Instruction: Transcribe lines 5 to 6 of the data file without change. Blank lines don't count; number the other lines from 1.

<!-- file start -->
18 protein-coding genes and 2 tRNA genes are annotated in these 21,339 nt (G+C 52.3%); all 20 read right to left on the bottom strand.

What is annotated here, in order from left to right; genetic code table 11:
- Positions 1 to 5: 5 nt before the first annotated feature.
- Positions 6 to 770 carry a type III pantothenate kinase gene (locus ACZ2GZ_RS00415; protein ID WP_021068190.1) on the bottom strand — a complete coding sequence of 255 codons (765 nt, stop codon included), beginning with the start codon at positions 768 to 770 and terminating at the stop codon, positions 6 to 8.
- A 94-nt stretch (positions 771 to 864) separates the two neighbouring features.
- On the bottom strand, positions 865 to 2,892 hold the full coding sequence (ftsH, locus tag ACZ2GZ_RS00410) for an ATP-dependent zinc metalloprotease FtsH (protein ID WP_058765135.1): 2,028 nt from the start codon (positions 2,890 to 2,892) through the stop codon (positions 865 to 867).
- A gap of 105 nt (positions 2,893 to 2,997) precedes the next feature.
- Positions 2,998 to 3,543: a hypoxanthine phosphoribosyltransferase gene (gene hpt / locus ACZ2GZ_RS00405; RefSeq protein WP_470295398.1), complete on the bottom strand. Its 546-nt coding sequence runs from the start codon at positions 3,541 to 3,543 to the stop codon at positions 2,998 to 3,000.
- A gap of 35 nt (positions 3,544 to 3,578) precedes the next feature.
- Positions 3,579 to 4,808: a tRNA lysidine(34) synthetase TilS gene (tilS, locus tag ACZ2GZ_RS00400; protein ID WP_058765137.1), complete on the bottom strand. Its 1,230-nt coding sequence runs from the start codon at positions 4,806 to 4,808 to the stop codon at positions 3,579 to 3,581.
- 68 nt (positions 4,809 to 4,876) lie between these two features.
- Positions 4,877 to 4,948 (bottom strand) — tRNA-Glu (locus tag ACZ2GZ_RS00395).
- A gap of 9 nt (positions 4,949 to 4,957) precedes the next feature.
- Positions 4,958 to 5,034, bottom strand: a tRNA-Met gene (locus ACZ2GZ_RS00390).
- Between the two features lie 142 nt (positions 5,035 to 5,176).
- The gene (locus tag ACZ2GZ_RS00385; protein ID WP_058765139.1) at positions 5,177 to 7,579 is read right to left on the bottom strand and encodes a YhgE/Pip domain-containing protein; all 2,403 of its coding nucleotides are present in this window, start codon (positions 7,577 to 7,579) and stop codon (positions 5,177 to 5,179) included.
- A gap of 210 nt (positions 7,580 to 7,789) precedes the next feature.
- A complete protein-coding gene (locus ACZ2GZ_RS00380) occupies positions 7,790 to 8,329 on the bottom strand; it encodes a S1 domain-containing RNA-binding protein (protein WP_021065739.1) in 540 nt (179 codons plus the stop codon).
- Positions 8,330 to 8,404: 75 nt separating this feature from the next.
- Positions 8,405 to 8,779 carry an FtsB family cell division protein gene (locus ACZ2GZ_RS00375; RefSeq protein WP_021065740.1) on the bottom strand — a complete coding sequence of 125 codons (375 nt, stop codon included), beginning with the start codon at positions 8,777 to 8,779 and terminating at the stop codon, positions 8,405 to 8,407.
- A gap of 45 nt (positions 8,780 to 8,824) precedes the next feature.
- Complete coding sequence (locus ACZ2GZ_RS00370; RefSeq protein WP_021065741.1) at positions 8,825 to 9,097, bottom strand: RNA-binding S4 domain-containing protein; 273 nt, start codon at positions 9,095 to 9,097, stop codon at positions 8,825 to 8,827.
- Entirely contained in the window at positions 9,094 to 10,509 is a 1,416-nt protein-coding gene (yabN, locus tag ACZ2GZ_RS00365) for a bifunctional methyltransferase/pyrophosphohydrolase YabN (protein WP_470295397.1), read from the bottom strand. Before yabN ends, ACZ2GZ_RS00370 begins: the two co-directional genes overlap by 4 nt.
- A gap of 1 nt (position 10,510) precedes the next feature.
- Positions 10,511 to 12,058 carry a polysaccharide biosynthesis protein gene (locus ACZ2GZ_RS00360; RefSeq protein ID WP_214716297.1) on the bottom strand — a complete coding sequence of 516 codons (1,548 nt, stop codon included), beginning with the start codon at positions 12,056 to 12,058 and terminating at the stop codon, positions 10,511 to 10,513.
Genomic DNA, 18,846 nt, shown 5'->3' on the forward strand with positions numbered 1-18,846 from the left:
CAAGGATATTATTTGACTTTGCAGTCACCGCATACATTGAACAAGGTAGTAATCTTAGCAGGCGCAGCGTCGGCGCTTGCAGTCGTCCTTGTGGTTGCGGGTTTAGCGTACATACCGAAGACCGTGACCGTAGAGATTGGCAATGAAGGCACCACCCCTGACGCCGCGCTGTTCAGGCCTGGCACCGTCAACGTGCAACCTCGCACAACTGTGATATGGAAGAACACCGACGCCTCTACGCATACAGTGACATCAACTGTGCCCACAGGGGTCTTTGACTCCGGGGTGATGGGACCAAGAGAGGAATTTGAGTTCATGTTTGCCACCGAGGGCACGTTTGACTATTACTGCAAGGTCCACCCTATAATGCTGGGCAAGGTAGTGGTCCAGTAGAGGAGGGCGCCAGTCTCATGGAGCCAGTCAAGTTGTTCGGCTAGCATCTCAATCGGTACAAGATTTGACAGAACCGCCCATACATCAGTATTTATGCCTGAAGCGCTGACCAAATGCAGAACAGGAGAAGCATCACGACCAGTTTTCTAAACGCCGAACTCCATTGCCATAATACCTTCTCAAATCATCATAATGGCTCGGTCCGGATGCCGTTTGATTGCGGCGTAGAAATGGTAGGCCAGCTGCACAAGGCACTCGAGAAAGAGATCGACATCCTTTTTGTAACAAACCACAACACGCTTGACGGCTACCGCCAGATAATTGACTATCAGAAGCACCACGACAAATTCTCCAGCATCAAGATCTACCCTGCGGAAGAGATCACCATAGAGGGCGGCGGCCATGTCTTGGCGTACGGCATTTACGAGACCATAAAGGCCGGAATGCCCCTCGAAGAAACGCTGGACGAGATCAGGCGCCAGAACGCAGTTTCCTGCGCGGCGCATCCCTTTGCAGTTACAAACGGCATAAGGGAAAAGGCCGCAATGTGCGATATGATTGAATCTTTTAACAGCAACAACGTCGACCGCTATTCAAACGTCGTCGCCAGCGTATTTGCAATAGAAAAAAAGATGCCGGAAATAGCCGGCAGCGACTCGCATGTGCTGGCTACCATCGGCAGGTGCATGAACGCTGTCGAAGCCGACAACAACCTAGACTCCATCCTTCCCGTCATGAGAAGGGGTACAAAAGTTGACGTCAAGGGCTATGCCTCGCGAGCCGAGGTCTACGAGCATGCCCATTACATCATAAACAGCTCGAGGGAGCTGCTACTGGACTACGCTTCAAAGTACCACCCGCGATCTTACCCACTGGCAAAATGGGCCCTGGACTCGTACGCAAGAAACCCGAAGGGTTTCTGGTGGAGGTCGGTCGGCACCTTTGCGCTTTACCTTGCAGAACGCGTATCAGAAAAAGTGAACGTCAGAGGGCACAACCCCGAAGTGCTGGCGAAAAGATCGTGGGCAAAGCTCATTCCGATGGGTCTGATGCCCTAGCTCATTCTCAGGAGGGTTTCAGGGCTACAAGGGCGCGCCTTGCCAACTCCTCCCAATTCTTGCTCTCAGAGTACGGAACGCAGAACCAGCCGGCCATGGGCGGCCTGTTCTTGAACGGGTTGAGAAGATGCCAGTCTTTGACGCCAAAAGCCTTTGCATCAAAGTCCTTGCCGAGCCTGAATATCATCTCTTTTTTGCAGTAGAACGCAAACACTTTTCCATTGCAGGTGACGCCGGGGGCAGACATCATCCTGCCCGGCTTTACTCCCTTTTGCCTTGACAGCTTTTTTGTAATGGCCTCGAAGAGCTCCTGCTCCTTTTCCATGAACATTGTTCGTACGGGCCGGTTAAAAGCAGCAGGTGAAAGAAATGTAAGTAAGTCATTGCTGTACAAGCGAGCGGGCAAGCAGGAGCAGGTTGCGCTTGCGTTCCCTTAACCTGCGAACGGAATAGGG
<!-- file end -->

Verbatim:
- A 94-nt stretch (positions 771 to 864) separates the two neighbouring features.
- On the bottom strand, positions 865 to 2,892 hold the full coding sequence (ftsH, locus tag ACZ2GZ_RS00410) for an ATP-dependent zinc metalloprotease FtsH (protein ID WP_058765135.1): 2,028 nt from the start codon (positions 2,890 to 2,892) through the stop codon (positions 865 to 867).